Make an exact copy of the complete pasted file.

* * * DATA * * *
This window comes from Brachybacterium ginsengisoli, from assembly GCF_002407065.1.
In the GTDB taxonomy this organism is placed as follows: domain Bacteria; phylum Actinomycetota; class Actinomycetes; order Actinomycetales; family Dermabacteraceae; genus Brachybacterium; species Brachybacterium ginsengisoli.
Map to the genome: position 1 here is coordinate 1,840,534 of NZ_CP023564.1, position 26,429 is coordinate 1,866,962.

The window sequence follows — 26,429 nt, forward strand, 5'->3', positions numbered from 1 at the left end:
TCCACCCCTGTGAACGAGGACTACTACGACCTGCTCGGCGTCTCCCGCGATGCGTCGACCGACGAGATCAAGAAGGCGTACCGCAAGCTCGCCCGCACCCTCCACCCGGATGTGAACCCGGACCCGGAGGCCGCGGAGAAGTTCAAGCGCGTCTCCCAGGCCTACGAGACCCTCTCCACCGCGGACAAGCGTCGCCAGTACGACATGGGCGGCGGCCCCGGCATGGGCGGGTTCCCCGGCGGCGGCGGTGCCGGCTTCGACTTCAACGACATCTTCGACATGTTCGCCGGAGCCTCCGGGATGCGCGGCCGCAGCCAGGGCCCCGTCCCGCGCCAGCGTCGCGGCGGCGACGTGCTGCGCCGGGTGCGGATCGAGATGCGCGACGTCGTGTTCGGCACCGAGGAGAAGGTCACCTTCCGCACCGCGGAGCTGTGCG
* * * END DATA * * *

This window comes from Brachybacterium ginsengisoli, from assembly GCF_002407065.1.
In the GTDB taxonomy this organism is placed as follows: domain Bacteria; phylum Actinomycetota; class Actinomycetes; order Actinomycetales; family Dermabacteraceae; genus Brachybacterium; species Brachybacterium ginsengisoli.
Map to the genome: position 1 here is coordinate 1,840,534 of NZ_CP023564.1, position 26,429 is coordinate 1,866,962.

The window sequence follows — 26,429 nt, forward strand, 5'->3', positions numbered from 1 at the left end:
TCCACCCCTGTGAACGAGGACTACTACGACCTGCTCGGCGTCTCCCGCGATGCGTCGACCGACGAGATCAAGAAGGCGTACCGCAAGCTCGCCCGCACCCTCCACCCGGATGTGAACCCGGACCCGGAGGCCGCGGAGAAGTTCAAGCGCGTCTCCCAGGCCTACGAGACCCTCTCCACCGCGGACAAGCGTCGCCAGTACGACATGGGCGGCGGCCCCGGCATGGGCGGGTTCCCCGGCGGCGGCGGTGCCGGCTTCGACTTCAACGACATCTTCGACATGTTCGCCGGAGCCTCCGGGATGCGCGGCCGCAGCCAGGGCCCCGTCCCGCGCCAGCGTCGCGGCGGCGACGTGCTGCGCCGGGTGCGGATCGAGATGCGCGACGTCGTGTTCGGCACCGAGGAGAAGGTCACCTTCCGCACCGCGGAGCTGTGCG